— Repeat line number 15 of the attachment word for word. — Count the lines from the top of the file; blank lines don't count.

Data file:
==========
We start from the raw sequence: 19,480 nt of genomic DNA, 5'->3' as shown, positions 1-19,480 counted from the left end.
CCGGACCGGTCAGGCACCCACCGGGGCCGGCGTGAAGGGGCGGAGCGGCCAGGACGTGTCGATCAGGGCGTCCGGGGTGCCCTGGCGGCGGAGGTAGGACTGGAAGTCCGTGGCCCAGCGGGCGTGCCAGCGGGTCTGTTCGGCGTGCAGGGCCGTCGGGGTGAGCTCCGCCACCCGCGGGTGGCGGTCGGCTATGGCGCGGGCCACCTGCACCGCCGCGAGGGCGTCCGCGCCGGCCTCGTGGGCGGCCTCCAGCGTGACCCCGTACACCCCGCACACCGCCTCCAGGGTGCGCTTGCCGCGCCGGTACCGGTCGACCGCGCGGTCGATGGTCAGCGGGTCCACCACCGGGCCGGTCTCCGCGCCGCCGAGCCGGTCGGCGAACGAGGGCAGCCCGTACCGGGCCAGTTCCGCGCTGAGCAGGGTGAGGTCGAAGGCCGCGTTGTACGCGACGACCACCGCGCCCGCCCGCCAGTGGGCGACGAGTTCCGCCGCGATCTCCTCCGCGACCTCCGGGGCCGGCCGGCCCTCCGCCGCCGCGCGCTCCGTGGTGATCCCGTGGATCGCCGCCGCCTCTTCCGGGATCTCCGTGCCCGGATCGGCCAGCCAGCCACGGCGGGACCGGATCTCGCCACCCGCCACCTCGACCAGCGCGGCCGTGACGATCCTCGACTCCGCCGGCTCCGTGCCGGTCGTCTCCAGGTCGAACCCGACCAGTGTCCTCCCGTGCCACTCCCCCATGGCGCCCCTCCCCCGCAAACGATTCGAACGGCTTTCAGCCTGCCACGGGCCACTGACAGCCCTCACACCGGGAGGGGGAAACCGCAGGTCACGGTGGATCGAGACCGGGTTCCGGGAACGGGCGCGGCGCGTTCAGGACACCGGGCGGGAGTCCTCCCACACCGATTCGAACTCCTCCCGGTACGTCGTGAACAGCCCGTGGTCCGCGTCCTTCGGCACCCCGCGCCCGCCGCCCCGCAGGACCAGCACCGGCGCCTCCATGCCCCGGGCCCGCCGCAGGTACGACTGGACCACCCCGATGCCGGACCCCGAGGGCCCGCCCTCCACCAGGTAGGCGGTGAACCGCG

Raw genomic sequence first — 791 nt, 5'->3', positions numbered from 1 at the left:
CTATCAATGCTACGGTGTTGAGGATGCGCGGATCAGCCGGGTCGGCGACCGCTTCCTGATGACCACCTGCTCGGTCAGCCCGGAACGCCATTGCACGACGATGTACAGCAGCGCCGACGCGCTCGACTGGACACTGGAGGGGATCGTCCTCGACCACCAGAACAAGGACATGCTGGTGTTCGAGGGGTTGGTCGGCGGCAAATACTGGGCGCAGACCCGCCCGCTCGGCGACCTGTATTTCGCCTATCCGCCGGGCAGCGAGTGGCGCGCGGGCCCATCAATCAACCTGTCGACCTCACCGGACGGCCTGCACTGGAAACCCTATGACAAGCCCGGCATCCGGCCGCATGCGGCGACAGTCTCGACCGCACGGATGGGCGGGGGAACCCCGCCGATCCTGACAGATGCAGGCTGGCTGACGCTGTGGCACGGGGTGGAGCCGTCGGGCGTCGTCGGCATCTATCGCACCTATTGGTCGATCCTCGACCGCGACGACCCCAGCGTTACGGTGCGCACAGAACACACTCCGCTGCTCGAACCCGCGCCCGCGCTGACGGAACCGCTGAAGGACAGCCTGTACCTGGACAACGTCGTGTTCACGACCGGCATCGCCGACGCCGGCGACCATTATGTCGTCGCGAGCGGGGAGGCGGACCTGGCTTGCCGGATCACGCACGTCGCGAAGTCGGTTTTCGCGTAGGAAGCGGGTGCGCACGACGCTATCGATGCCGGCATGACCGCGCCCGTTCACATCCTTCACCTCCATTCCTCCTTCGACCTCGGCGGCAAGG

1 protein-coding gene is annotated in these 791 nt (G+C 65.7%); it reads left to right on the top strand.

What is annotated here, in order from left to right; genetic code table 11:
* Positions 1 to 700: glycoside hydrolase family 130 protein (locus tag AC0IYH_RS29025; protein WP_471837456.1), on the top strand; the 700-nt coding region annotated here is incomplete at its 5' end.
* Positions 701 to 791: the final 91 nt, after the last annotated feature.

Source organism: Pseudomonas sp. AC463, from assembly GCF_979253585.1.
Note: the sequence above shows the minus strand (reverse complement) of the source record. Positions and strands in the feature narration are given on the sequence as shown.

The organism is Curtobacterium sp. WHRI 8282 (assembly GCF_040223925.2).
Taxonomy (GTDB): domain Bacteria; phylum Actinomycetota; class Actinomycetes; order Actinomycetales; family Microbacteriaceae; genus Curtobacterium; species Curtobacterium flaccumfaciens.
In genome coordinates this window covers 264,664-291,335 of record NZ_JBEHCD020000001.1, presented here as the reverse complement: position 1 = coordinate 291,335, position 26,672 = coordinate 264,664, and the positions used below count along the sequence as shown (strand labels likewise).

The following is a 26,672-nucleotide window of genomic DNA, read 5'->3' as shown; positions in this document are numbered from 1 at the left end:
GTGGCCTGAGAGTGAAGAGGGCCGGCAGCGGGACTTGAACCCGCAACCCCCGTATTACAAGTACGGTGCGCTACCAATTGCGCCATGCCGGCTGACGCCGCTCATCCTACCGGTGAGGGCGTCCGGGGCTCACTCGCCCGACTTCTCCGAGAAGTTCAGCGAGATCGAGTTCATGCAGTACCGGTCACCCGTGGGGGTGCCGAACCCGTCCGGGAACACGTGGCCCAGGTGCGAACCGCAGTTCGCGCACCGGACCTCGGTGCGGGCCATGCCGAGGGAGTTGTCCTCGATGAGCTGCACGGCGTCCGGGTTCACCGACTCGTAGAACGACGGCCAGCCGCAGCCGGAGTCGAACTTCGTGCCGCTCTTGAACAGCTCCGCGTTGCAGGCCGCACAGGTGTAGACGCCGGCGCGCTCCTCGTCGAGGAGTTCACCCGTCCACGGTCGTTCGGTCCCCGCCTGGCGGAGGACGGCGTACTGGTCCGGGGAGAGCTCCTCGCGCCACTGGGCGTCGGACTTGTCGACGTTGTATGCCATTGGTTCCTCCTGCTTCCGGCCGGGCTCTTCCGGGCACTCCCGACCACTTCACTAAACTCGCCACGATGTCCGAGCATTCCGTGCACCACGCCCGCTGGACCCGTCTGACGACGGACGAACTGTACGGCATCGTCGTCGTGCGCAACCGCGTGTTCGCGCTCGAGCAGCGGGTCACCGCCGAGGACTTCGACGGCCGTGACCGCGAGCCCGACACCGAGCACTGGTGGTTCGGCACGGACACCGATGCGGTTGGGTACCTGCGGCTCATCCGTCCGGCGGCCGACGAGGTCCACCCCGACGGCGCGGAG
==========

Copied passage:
GTGGCCTGAGAGTGAAGAGGGCCGGCAGCGGGACTTGAACCCGCAACCCCCGTATTACAAGTACGGTGCGCTACCAATTGCGCCATGCCGGCTGACGCCGCTCATCCTACCGGTGAGGGCGTCCGGGGCTCACTCGCCCGACTTCTCCGAGAAGTTCAGCGAGATCGAGTTCATGCAGTACCGGTCACCCGTGGGGGTGCCGAACCCGTCCGGGAACACGTGGCCCAGGTGCGAACCGCAGTTCGCGCACCGGACCTCGGTGCGGGCCATGCCGAGGGAGTTGTCCTCGATGAGCTGCACGGCGTCCGGGTTCACCGACTCGTAGAACGACGGCCAGCCGCAGCCGGAGTCGAACTTCGTGCCGCTCTTGAACAGCTCCGCGTTGCAGGCCGCACAGGTGTAGACGCCGGCGCGCTCCTCGTCGAGGAGTTCACCCGTCCACGGTCGTTCGGTCCCCGCCTGGCGGAGGACGGCGTACTGGTCCGGGGAGAGCTCCTCGCGCCACTGGGCGTCGGACTTGTCGACGTTGTATGCCATTGGTTCCTCCTGCTTCCGGCCGGGCTCTTCCGGGCACTCCCGACCACTTCACTAAACTCGCCACGATGTCCGAGCATTCCGTGCACCACGCCCGCTGGACCCGTCTGACGACGGACGAACTGTACGGCATCGTCGTCGTGCGCAACCGCGTGTTCGCGCTCGAGCAGCGGGTCACCGCCGAGGACTTCGACGGCCGTGACCGCGAGCCCGACACCGAGCACTGGTGGTTCGGCACGGACACCGATGCGGTTGGGTACCTGCGGCTCATCCGTCCGGCGGCCGACGAGGTCCACCCCGACGGCGCGGAG